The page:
‘I first came to Humankind in need of housing after a rough time in my life and straight from a detox. The team there not only made me feel welcome, they ironed out all my “teething” problems concerning my new house and they were prompt, polite and punctual… I have lived with Humankind for six years now and am grateful for the team who have supported me without judgement. I now have the chance to continue life with greater ease and not having to worry about my housing in any way.’
As a sector, we know that connected services and shared expertise are integral to providing effective recovery services. Humankind is proud to work with a wide range of partners and bring our experience and knowledge to a variety of initiatives, including the Greater Manchester Housing First (GMHF) pilot. We are one of several organisations involved in the project, which is part of a nationwide initiative that takes an evidence-based approach of using housing as springboard to enable individuals with multiple and complex needs to begin recovery and move away from homelessness.
The pilot acknowledges that while many factors affect a person’s ability to remain stably housed, they are all more effectively addressed when a person is housed. Alongside organisations with expertise in mental and physical health, criminal justice, housing and other areas, we support people who are facing multiple disadvantages to ensure they have the best possible chance of building stable lives. Since the pilot launched in January 2021, the multi-agency partnership has helped house more than 320 people and the programme was recently named as the best initiative for tackling homelessness at the Northern Housing Awards.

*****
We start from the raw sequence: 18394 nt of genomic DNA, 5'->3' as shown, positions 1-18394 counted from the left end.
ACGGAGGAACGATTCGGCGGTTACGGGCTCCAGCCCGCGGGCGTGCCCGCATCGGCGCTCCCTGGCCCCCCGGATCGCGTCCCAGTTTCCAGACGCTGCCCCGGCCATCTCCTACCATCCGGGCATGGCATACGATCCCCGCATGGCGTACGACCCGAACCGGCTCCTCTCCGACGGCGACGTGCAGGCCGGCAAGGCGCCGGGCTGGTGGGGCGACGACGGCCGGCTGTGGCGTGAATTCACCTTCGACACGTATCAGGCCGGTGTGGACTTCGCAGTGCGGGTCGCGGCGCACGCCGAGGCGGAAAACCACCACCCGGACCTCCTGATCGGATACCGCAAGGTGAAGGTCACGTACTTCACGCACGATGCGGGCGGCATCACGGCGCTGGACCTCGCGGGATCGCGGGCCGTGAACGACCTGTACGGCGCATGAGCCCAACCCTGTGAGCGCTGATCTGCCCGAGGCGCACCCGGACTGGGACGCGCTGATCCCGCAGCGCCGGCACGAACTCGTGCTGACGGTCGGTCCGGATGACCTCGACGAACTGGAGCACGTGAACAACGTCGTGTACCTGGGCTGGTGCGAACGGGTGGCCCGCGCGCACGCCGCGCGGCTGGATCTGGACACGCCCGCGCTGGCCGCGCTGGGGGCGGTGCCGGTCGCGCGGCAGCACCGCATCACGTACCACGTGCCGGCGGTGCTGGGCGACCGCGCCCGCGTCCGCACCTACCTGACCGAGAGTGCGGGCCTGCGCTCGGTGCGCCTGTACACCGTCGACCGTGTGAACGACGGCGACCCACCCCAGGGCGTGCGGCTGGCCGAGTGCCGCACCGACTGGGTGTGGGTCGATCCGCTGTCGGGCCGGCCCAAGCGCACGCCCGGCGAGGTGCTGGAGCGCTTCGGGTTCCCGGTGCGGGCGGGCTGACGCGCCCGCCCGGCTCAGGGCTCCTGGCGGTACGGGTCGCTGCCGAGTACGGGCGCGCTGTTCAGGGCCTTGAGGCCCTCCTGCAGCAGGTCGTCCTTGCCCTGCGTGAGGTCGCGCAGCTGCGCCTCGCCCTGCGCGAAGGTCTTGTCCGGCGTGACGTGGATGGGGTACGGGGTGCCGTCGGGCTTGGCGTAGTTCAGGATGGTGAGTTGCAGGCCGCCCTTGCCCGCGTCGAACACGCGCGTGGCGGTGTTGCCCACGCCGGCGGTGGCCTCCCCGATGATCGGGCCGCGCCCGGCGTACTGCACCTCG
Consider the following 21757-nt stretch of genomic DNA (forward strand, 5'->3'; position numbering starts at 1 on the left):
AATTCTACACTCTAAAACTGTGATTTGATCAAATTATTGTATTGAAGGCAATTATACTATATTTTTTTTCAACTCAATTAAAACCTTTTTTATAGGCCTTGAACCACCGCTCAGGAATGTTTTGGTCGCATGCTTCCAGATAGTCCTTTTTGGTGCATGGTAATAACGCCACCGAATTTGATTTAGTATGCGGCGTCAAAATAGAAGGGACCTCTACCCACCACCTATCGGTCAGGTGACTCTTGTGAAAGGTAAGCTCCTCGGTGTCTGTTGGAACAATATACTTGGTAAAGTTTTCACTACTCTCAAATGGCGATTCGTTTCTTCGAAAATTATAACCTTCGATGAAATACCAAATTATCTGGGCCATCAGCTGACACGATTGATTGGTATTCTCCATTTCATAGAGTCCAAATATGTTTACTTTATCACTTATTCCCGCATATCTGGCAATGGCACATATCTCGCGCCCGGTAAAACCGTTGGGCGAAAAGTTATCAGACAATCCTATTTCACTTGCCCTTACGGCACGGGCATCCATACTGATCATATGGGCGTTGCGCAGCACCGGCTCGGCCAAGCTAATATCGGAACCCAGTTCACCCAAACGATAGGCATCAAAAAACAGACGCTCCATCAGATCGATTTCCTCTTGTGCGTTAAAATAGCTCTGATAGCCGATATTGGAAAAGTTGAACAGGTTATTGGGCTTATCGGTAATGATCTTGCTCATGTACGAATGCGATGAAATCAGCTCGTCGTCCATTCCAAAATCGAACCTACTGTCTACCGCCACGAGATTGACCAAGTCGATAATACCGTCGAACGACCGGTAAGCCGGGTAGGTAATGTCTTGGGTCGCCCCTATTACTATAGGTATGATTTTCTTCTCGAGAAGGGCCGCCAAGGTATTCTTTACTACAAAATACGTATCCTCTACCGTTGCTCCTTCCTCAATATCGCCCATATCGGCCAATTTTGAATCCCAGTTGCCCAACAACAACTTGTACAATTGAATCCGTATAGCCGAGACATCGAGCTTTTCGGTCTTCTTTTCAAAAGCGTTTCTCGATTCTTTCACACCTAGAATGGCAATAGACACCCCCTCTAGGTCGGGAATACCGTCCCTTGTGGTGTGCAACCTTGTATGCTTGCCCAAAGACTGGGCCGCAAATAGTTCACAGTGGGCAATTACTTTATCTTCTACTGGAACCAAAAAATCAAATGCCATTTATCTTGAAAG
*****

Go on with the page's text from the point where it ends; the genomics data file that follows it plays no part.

NT came to Housing First with a difficult and traumatic history. After joining the army at a young age and being involved in active combat, NT was diagnosed with PTSD and other mental health issues and his life entered a cycle of instability including substance use, homelessness, anti-social behaviour and offending. When he was not in custody, NT lived a chaotic life and struggled to work with support services or maintain his accommodation. After a year of work by the multi-agency team, Housing First managed to secure housing for NT and helped him move in and furnish his property. The collective determination and commitment by his support team has helped NT realise that he has choices and control over his future.
Diverse approaches such as these have the ability to make a significant difference to the lives of thousands, including many people who use substances – but the work of third sector organisations such as ours can only be part of the solution. For everyone to have access to safe and stable housing, there needs to be sustained investment and policies that focus on increasing social and supported housing. As part of the new drug strategy, the government has committed to invest £53m over the next three years to fund a range of housing support options which will improve the recovery outcomes for people in treatment and reduce the number of people experiencing homelessness. It’s vital that this funding is invested in the communities that need it most and that an integrated approach is taken to addressing housing and substance use in tandem.
In 2019, the government committed to building 300,000 new homes each year but only a small proportion of these will be affordable and, while the pace of construction has increased, this target is yet to be met. To truly make a difference to the lives of many of the people Humankind supports, the government must ensure that the homes which are being constructed are affordable for people on average and lower incomes. We therefore support Shelter in their call for the construction of more social housing and we urge the government to continue investing in initiatives such as Housing First which are proving successful nationwide and to deliver on their commitment to end no-fault evictions. It is only through the delivery of policies such as this – and continued investment in programmes such as those our sector delivers – that people who use substances will be able to receive the cohesive services that make a real difference.